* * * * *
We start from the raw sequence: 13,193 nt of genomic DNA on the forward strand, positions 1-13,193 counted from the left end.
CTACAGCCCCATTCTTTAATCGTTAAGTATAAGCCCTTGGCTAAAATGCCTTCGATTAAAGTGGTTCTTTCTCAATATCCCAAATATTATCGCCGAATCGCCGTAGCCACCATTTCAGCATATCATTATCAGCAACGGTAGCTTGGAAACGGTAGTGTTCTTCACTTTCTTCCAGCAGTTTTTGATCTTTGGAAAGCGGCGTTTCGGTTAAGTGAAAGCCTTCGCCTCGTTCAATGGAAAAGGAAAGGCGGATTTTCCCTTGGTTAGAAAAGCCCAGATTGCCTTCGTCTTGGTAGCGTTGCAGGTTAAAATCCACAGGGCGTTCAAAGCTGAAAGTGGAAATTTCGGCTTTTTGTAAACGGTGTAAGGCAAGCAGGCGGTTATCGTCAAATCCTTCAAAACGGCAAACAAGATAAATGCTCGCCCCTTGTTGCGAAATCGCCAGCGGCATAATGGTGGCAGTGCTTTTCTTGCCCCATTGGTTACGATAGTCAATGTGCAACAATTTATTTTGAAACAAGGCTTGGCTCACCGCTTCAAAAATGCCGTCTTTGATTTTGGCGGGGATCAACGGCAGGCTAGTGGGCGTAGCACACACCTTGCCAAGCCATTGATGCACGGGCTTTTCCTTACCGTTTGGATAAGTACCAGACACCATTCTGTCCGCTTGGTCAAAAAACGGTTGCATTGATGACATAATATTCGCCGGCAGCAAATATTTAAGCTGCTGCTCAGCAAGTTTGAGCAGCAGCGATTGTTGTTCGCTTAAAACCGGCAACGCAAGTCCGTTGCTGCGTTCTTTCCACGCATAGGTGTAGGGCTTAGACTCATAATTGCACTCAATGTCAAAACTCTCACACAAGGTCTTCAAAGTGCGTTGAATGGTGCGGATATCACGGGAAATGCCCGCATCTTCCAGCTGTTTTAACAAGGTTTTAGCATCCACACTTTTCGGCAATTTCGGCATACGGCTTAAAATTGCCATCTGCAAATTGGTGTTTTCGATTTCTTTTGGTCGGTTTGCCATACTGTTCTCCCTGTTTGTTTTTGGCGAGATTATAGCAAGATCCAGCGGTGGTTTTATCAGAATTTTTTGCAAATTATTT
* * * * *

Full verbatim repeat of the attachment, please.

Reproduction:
We start from the raw sequence: 13,193 nt of genomic DNA on the forward strand, positions 1-13,193 counted from the left end.
CTACAGCCCCATTCTTTAATCGTTAAGTATAAGCCCTTGGCTAAAATGCCTTCGATTAAAGTGGTTCTTTCTCAATATCCCAAATATTATCGCCGAATCGCCGTAGCCACCATTTCAGCATATCATTATCAGCAACGGTAGCTTGGAAACGGTAGTGTTCTTCACTTTCTTCCAGCAGTTTTTGATCTTTGGAAAGCGGCGTTTCGGTTAAGTGAAAGCCTTCGCCTCGTTCAATGGAAAAGGAAAGGCGGATTTTCCCTTGGTTAGAAAAGCCCAGATTGCCTTCGTCTTGGTAGCGTTGCAGGTTAAAATCCACAGGGCGTTCAAAGCTGAAAGTGGAAATTTCGGCTTTTTGTAAACGGTGTAAGGCAAGCAGGCGGTTATCGTCAAATCCTTCAAAACGGCAAACAAGATAAATGCTCGCCCCTTGTTGCGAAATCGCCAGCGGCATAATGGTGGCAGTGCTTTTCTTGCCCCATTGGTTACGATAGTCAATGTGCAACAATTTATTTTGAAACAAGGCTTGGCTCACCGCTTCAAAAATGCCGTCTTTGATTTTGGCGGGGATCAACGGCAGGCTAGTGGGCGTAGCACACACCTTGCCAAGCCATTGATGCACGGGCTTTTCCTTACCGTTTGGATAAGTACCAGACACCATTCTGTCCGCTTGGTCAAAAAACGGTTGCATTGATGACATAATATTCGCCGGCAGCAAATATTTAAGCTGCTGCTCAGCAAGTTTGAGCAGCAGCGATTGTTGTTCGCTTAAAACCGGCAACGCAAGTCCGTTGCTGCGTTCTTTCCACGCATAGGTGTAGGGCTTAGACTCATAATTGCACTCAATGTCAAAACTCTCACACAAGGTCTTCAAAGTGCGTTGAATGGTGCGGATATCACGGGAAATGCCCGCATCTTCCAGCTGTTTTAACAAGGTTTTAGCATCCACACTTTTCGGCAATTTCGGCATACGGCTTAAAATTGCCATCTGCAAATTGGTGTTTTCGATTTCTTTTGGTCGGTTTGCCATACTGTTCTCCCTGTTTGTTTTTGGCGAGATTATAGCAAGATCCAGCGGTGGTTTTATCAGAATTTTTTGCAAATTATTT